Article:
I love grilled lamb, especially after it’s been marinaded. This spiced lamb is one of the easiest ways I know how to prepare it, and no matter what cut of meat you use, it turns out perfectly every time.
We like to pair these lamb kabobs with pitas and hummus or tzatziki for a delicious, quick meal.
The best lamb kabob marinade
We love this marinade because of how simple it is. All you need is:
- Vegetable oil: you could also substitute canola oil or olive oil
- Minced garlic: we like fresh best, but you could use refrigerated minced garlic or even garlic powder in a pinch
- Lemon juice: definitely opt for fresh lemon juice here, too, if it’s an option
- Dried oregano: Mediterranean oregano is even more flavorful if you can find it (but again, regular oregano will work just fine)
- Paprika: smoked paprika is also a great option here
- Ground coriander seeds: this is not always something people have in their pantry. If you don’t have it, substitute for cumin.
- Worcestershire sauce: it adds a little extra kick, but can be left out in a pinch
How to choose your cut of lamb
The great thing about this recipe is that you can use almost any cut of lamb. After you cut it into 1″ cubes and marinade it, they pretty much all turn out the same.
Our favorite route: ask the butcher at your local grocery store for lamb chunks. He can usually get it to you at a better price AND he does all the cutting work! It’s a win-win.
If you’re looking for a pricier cut of lamb that’s easy to cut, go with loin or rib chops. They’re more tender and easier to work with, but you will pay more for them.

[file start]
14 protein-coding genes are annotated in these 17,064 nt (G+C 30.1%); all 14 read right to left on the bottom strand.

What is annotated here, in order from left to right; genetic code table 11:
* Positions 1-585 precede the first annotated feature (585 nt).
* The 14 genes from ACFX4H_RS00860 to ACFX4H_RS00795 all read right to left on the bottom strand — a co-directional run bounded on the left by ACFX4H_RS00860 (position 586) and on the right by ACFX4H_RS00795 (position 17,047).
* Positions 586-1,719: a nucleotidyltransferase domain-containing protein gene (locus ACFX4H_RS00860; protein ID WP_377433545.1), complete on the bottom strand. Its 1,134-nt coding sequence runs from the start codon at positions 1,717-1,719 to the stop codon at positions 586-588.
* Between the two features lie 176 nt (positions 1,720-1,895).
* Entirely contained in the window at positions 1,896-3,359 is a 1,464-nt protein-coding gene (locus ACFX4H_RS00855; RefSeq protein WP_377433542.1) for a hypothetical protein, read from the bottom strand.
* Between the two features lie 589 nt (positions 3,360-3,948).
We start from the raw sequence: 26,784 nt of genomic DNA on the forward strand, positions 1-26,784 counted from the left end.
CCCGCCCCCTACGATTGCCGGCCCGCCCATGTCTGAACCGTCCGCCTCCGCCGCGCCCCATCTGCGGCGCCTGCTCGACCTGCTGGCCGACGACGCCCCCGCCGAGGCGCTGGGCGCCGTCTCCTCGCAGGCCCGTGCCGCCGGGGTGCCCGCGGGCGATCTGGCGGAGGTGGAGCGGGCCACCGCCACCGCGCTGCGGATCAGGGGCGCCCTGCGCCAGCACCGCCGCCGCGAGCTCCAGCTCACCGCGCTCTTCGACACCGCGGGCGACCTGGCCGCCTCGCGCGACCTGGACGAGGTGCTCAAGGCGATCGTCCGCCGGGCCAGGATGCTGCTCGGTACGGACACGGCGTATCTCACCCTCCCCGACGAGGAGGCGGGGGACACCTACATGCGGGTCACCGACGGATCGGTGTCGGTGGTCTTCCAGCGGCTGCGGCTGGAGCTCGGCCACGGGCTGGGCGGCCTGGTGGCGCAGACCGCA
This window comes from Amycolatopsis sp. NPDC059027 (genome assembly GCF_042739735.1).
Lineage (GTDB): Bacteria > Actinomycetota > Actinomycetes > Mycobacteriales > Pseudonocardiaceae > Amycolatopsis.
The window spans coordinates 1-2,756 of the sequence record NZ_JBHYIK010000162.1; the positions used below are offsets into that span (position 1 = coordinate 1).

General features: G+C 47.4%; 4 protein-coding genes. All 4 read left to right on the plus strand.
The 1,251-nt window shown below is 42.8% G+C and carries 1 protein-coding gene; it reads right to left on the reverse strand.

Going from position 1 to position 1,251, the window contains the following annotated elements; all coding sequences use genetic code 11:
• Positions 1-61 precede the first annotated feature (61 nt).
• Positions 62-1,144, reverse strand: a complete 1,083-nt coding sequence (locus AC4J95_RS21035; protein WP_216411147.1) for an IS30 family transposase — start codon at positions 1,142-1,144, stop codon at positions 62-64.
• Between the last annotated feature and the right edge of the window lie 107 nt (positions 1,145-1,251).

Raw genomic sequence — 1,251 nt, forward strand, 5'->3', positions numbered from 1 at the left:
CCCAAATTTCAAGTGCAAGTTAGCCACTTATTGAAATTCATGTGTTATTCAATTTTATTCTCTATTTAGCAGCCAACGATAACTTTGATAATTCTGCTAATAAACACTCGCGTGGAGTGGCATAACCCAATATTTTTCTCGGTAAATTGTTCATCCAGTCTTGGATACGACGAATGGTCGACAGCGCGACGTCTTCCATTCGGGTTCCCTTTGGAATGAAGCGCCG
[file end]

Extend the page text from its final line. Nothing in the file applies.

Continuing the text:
If you’re looking to save a little money, the shank end of a boneless leg of lamb is usually pretty easy to work with. However, your cheapest option is probably sirloin or shoulder chops, although it will take you a little more time to cut around the bones and excess fat to get 1 pound of cubed lamb pieces.
Grilling Lamb Kabobs
Be careful not to overcook lamb. It can get really tough and gamey. We recommend grilling these kabobs over medium high-heat for about 2 minutes on each side (there are 4 sides, so it will be about 8 minutes total).
This way you end up with a more medium lamb kabob. Check for doneness by using a meat thermometer (especially if you don’t want them medium-rare). Medium-rare lamb is about 145 degrees, and medium lamb should read about 160 degrees.
You can also cook these on an indoor grill (like a George Foreman) over medium-high heat. Just be sure to check them for doneness using a meat thermometer.
What to serve with lamb kabobs
More Mediterranean-Inspired Recipes
- Mediterranean Grilled Pork Kabobs (Raznjici)
- Ground Turkey Greek Tacos
- Easy Rosemary Lamb Chops
- Greek Chicken Kabobs
- Mediterranean Bowls
Slightly adapted from All Recipes